The UnLOHCked project led by the SUPREN research group receives funding of 3 million euros from the Clean Hydrogen Partnership.
According to the Intergovernmental Panel on Climate Change (IPCC), achieving climate neutrality is essential to curb global warming. The European Union aims to achieve energy neutrality by 2050 and has therefore implemented the «A Clean Planet for All» programme in order to achieve a more sustainable energy model.
The main objective of this initiative is the creation of new technologies that enable the production, transport and storage of hydrogen (CO2-free H2, also known as green hydrogen). This will reduce the use of fossil fuels and achieve decarbonisation in areas such as cement manufacturing, chemicals and other sectors.
LOHC: the key to H2 transport and storage
LOHC (Liquid Organic Hydrogen Carriers) technology, organic compounds that absorb or release hydrogen through chemical reactions, is one of the main alternatives being studied for the transport and storage of green hydrogen through existing channels. Thus, the advantages of this option include: the ability to store H2 safely and for long periods of time under ambient conditions, the ability to transport it through existing infrastructures such as pipelines, ships, etc., and also the release of this hydrogen quickly and effectively.
Funding and participation
The Clean Hydrogen Partnership, a public-private partnership that supports research and innovation initiatives in hydrogen technologies in Europe, will grant funding of three million euros to the UnLOHCked project, presented by an international consortium led by the UPV/EHU’s SuPrEn research group. The consortium has also set out to develop a new technology to improve the storage and transport of H2 over long distances. To realise the full potential of LOHC technologies, it plans to build an efficient, CO2-free dehydrogenation plant that can be used by large industries. The SherLOHCk project, which is currently under development, is a continuation of the UnLOHCked project, which is also based on LOHC hydrogenation and dehydrogenation technologies.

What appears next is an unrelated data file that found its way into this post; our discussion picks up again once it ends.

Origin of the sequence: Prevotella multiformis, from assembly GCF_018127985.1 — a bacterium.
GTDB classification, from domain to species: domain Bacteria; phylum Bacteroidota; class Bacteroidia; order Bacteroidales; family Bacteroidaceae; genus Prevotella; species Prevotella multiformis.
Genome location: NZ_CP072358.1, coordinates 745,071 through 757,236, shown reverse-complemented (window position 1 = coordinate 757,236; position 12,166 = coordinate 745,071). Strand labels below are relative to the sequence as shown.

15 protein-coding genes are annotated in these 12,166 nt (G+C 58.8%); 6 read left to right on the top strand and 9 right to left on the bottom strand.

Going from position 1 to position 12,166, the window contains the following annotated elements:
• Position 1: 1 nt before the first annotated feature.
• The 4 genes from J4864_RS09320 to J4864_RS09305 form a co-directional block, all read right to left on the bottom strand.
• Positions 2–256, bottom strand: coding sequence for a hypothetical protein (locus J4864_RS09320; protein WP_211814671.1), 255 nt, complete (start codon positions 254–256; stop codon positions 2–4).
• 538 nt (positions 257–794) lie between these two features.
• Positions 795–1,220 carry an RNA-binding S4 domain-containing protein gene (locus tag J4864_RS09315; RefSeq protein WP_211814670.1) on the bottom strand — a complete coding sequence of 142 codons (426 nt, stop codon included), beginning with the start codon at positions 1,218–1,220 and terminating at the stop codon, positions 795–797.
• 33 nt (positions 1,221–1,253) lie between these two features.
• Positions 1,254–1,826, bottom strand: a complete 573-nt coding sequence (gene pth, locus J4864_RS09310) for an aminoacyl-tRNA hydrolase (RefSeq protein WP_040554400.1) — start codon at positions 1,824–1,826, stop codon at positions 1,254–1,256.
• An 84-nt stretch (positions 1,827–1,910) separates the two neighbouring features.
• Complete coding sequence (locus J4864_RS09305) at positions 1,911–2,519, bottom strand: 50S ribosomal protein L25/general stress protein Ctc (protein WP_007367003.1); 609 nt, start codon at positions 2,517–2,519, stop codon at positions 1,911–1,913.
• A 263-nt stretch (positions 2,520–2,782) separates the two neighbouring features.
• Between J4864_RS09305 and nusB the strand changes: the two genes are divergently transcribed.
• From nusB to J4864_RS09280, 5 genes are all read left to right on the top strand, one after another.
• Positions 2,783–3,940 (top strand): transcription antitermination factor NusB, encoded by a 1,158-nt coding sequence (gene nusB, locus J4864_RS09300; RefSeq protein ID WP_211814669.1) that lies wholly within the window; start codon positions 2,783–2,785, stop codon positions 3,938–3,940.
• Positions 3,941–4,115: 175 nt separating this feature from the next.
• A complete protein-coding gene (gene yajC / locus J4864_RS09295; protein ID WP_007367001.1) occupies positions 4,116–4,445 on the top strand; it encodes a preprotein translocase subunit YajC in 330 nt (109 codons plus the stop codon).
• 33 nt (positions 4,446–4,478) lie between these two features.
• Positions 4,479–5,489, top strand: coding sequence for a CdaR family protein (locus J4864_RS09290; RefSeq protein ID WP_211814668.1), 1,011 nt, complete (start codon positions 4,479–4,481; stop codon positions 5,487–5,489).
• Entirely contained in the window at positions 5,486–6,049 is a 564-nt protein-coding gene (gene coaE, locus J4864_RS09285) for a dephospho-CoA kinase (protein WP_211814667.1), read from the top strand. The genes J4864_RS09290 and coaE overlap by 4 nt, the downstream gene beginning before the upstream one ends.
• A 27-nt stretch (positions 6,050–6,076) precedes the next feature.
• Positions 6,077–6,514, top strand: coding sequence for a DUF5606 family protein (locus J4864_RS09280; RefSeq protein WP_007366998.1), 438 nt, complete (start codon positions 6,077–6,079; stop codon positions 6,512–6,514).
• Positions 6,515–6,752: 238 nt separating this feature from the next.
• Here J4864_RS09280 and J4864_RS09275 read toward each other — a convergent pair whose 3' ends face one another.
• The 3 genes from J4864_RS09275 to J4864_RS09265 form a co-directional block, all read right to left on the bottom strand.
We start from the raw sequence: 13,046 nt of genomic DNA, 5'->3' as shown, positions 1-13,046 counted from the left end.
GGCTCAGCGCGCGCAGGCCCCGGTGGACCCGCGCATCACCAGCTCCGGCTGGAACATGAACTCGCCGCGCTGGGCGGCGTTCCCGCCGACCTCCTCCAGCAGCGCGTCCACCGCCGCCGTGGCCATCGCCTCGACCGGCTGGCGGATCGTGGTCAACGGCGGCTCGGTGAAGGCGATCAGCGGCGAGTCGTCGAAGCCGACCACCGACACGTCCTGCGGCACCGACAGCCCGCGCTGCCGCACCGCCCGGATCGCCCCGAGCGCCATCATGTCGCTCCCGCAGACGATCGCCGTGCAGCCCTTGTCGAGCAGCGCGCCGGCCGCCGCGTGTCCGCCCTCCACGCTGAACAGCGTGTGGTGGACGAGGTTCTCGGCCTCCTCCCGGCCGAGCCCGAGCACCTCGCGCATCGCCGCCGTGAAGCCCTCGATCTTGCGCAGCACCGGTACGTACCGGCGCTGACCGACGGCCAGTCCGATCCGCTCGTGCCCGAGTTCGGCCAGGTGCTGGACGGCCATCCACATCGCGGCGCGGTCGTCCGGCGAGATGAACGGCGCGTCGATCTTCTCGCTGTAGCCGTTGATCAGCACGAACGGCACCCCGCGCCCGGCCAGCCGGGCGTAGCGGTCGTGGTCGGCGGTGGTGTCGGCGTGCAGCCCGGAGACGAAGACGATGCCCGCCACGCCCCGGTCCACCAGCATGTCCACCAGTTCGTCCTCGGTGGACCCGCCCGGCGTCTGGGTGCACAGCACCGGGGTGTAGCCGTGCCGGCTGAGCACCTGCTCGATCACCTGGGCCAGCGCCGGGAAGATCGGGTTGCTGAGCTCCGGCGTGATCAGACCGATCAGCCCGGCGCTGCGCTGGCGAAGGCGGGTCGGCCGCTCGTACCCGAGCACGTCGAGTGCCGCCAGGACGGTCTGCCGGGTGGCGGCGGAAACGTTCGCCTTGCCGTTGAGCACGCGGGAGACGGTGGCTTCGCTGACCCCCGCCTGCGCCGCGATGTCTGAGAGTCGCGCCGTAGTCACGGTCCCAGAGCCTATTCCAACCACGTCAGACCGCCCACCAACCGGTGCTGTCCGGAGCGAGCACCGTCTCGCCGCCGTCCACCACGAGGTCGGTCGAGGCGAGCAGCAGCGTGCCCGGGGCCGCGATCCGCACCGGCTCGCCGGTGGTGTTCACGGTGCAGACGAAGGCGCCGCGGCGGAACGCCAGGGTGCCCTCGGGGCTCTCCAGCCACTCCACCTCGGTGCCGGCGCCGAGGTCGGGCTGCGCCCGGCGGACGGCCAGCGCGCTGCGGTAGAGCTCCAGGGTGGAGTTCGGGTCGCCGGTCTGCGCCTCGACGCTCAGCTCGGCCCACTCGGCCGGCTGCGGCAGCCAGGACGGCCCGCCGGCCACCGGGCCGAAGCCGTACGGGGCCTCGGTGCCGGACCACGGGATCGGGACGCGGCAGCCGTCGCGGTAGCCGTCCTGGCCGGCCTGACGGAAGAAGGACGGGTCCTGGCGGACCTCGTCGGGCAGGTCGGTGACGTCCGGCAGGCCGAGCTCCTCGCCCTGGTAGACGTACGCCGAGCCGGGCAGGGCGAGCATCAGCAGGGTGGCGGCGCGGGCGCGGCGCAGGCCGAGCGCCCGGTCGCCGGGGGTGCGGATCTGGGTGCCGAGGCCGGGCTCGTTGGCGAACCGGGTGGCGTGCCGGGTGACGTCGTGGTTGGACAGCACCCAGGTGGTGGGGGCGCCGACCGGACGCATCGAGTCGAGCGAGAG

The interdisciplinary consortium is made up of seven partners from five countries: the School of Engineering of Bilbao, as leader of the consortium; two French research centres: CEA (Commissariat à L’énergie Atomique et Aux Énergies Alternatives) and CNRS (Centre National de la Recherche Scientifique); North-West NWU (South Africa); and leading companies in their sector: Heraeus and Framatome (Germany), and Hygear (The Netherlands).